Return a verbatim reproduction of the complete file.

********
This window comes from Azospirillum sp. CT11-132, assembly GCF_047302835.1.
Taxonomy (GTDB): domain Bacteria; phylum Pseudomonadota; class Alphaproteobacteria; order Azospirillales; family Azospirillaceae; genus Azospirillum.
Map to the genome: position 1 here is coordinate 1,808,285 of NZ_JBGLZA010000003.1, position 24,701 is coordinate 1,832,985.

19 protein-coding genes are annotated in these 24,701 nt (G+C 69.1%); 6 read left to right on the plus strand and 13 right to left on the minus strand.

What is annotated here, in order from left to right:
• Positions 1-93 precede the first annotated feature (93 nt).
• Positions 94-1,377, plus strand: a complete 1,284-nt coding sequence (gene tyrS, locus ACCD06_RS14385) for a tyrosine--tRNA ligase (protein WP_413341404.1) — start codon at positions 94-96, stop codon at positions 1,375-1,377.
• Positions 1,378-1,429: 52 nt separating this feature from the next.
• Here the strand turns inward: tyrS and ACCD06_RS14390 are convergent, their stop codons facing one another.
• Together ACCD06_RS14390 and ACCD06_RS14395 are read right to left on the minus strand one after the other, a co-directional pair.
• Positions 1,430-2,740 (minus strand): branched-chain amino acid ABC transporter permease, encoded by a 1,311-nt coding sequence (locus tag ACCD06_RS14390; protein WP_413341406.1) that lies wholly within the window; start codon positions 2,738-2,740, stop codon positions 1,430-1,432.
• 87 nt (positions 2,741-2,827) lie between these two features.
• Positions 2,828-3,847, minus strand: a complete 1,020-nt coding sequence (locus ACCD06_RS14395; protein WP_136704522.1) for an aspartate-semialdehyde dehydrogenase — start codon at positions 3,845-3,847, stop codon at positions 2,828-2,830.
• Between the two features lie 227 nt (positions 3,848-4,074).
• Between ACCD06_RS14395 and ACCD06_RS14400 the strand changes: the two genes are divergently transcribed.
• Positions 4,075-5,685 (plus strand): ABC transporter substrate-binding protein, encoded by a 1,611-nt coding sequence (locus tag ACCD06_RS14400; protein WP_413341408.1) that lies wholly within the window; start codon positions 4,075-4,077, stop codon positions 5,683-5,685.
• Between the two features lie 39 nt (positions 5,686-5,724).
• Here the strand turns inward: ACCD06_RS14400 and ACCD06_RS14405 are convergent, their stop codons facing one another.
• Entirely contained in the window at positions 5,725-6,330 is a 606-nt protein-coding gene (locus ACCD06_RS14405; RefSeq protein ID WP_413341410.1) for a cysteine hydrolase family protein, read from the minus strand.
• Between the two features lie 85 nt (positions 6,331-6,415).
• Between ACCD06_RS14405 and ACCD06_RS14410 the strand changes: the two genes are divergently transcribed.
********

This window comes from Azospirillum sp. CT11-132, assembly GCF_047302835.1.
Taxonomy (GTDB): domain Bacteria; phylum Pseudomonadota; class Alphaproteobacteria; order Azospirillales; family Azospirillaceae; genus Azospirillum.
Map to the genome: position 1 here is coordinate 1,808,285 of NZ_JBGLZA010000003.1, position 24,701 is coordinate 1,832,985.

19 protein-coding genes are annotated in these 24,701 nt (G+C 69.1%); 6 read left to right on the plus strand and 13 right to left on the minus strand.

What is annotated here, in order from left to right:
• Positions 1-93 precede the first annotated feature (93 nt).
• Positions 94-1,377, plus strand: a complete 1,284-nt coding sequence (gene tyrS, locus ACCD06_RS14385) for a tyrosine--tRNA ligase (protein WP_413341404.1) — start codon at positions 94-96, stop codon at positions 1,375-1,377.
• Positions 1,378-1,429: 52 nt separating this feature from the next.
• Here the strand turns inward: tyrS and ACCD06_RS14390 are convergent, their stop codons facing one another.
• Together ACCD06_RS14390 and ACCD06_RS14395 are read right to left on the minus strand one after the other, a co-directional pair.
• Positions 1,430-2,740 (minus strand): branched-chain amino acid ABC transporter permease, encoded by a 1,311-nt coding sequence (locus tag ACCD06_RS14390; protein WP_413341406.1) that lies wholly within the window; start codon positions 2,738-2,740, stop codon positions 1,430-1,432.
• 87 nt (positions 2,741-2,827) lie between these two features.
• Positions 2,828-3,847, minus strand: a complete 1,020-nt coding sequence (locus ACCD06_RS14395; protein WP_136704522.1) for an aspartate-semialdehyde dehydrogenase — start codon at positions 3,845-3,847, stop codon at positions 2,828-2,830.
• Between the two features lie 227 nt (positions 3,848-4,074).
• Between ACCD06_RS14395 and ACCD06_RS14400 the strand changes: the two genes are divergently transcribed.
• Positions 4,075-5,685 (plus strand): ABC transporter substrate-binding protein, encoded by a 1,611-nt coding sequence (locus tag ACCD06_RS14400; protein WP_413341408.1) that lies wholly within the window; start codon positions 4,075-4,077, stop codon positions 5,683-5,685.
• Between the two features lie 39 nt (positions 5,686-5,724).
• Here the strand turns inward: ACCD06_RS14400 and ACCD06_RS14405 are convergent, their stop codons facing one another.
• Entirely contained in the window at positions 5,725-6,330 is a 606-nt protein-coding gene (locus ACCD06_RS14405; RefSeq protein ID WP_413341410.1) for a cysteine hydrolase family protein, read from the minus strand.
• Between the two features lie 85 nt (positions 6,331-6,415).
• Between ACCD06_RS14405 and ACCD06_RS14410 the strand changes: the two genes are divergently transcribed.